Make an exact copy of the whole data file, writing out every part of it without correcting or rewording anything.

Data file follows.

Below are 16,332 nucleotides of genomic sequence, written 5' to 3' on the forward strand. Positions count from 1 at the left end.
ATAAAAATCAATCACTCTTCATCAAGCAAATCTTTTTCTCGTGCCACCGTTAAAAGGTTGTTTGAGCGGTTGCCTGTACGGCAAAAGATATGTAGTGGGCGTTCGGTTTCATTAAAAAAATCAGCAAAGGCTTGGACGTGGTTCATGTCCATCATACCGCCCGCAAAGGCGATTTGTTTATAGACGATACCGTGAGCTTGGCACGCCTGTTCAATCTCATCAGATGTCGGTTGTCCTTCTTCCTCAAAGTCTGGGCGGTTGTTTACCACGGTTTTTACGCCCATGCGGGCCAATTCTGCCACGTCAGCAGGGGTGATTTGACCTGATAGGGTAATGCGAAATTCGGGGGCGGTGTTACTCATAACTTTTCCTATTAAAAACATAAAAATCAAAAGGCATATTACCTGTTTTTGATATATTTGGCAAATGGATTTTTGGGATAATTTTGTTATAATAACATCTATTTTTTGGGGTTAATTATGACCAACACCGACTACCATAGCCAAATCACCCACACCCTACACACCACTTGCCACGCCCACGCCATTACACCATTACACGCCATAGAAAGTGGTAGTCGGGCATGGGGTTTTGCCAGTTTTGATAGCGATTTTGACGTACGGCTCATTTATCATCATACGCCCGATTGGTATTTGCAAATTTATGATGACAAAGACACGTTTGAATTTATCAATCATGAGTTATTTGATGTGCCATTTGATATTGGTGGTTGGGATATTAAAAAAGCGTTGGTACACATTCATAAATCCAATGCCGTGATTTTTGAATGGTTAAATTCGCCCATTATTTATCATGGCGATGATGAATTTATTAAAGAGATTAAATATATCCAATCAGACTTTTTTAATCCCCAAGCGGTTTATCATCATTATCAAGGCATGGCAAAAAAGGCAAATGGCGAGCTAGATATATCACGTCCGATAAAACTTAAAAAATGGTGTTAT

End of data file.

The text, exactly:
Below are 16,332 nucleotides of genomic sequence, written 5' to 3' on the forward strand. Positions count from 1 at the left end.
ATAAAAATCAATCACTCTTCATCAAGCAAATCTTTTTCTCGTGCCACCGTTAAAAGGTTGTTTGAGCGGTTGCCTGTACGGCAAAAGATATGTAGTGGGCGTTCGGTTTCATTAAAAAAATCAGCAAAGGCTTGGACGTGGTTCATGTCCATCATACCGCCCGCAAAGGCGATTTGTTTATAGACGATACCGTGAGCTTGGCACGCCTGTTCAATCTCATCAGATGTCGGTTGTCCTTCTTCCTCAAAGTCTGGGCGGTTGTTTACCACGGTTTTTACGCCCATGCGGGCCAATTCTGCCACGTCAGCAGGGGTGATTTGACCTGATAGGGTAATGCGAAATTCGGGGGCGGTGTTACTCATAACTTTTCCTATTAAAAACATAAAAATCAAAAGGCATATTACCTGTTTTTGATATATTTGGCAAATGGATTTTTGGGATAATTTTGTTATAATAACATCTATTTTTTGGGGTTAATTATGACCAACACCGACTACCATAGCCAAATCACCCACACCCTACACACCACTTGCCACGCCCACGCCATTACACCATTACACGCCATAGAAAGTGGTAGTCGGGCATGGGGTTTTGCCAGTTTTGATAGCGATTTTGACGTACGGCTCATTTATCATCATACGCCCGATTGGTATTTGCAAATTTATGATGACAAAGACACGTTTGAATTTATCAATCATGAGTTATTTGATGTGCCATTTGATATTGGTGGTTGGGATATTAAAAAAGCGTTGGTACACATTCATAAATCCAATGCCGTGATTTTTGAATGGTTAAATTCGCCCATTATTTATCATGGCGATGATGAATTTATTAAAGAGATTAAATATATCCAATCAGACTTTTTTAATCCCCAAGCGGTTTATCATCATTATCAAGGCATGGCAAAAAAGGCAAATGGCGAGCTAGATATATCACGTCCGATAAAACTTAAAAAATGGTGTTAT